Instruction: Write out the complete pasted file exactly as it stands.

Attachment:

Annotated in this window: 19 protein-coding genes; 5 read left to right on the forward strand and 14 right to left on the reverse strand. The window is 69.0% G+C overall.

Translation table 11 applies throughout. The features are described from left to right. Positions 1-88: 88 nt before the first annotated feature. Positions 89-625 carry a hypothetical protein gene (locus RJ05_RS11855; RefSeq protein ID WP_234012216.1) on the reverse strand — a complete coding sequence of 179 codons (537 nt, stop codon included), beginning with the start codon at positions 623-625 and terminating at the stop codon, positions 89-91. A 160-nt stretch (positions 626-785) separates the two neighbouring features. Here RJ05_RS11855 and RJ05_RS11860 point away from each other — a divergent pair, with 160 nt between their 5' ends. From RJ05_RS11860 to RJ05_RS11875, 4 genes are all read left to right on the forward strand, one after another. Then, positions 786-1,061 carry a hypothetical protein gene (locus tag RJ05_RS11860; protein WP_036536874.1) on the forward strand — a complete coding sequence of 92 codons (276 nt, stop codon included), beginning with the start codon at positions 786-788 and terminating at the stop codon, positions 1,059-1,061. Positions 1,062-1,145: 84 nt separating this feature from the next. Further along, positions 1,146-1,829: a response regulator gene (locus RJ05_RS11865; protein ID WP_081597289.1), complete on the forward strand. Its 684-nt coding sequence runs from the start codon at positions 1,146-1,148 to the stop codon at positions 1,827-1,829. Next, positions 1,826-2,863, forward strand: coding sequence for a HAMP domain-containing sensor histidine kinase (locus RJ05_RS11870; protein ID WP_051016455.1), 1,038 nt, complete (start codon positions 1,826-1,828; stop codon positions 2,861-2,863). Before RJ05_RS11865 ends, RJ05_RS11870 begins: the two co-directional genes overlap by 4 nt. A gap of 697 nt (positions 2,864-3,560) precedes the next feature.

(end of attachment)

Annotated in this window: 19 protein-coding genes; 5 read left to right on the forward strand and 14 right to left on the reverse strand. The window is 69.0% G+C overall.

Translation table 11 applies throughout. The features are described from left to right. Positions 1-88: 88 nt before the first annotated feature. Positions 89-625 carry a hypothetical protein gene (locus RJ05_RS11855; RefSeq protein ID WP_234012216.1) on the reverse strand — a complete coding sequence of 179 codons (537 nt, stop codon included), beginning with the start codon at positions 623-625 and terminating at the stop codon, positions 89-91. A 160-nt stretch (positions 626-785) separates the two neighbouring features. Here RJ05_RS11855 and RJ05_RS11860 point away from each other — a divergent pair, with 160 nt between their 5' ends. From RJ05_RS11860 to RJ05_RS11875, 4 genes are all read left to right on the forward strand, one after another. Then, positions 786-1,061 carry a hypothetical protein gene (locus tag RJ05_RS11860; protein WP_036536874.1) on the forward strand — a complete coding sequence of 92 codons (276 nt, stop codon included), beginning with the start codon at positions 786-788 and terminating at the stop codon, positions 1,059-1,061. Positions 1,062-1,145: 84 nt separating this feature from the next. Further along, positions 1,146-1,829: a response regulator gene (locus RJ05_RS11865; protein ID WP_081597289.1), complete on the forward strand. Its 684-nt coding sequence runs from the start codon at positions 1,146-1,148 to the stop codon at positions 1,827-1,829. Next, positions 1,826-2,863, forward strand: coding sequence for a HAMP domain-containing sensor histidine kinase (locus RJ05_RS11870; protein ID WP_051016455.1), 1,038 nt, complete (start codon positions 1,826-1,828; stop codon positions 2,861-2,863). Before RJ05_RS11865 ends, RJ05_RS11870 begins: the two co-directional genes overlap by 4 nt. A gap of 697 nt (positions 2,864-3,560) precedes the next feature.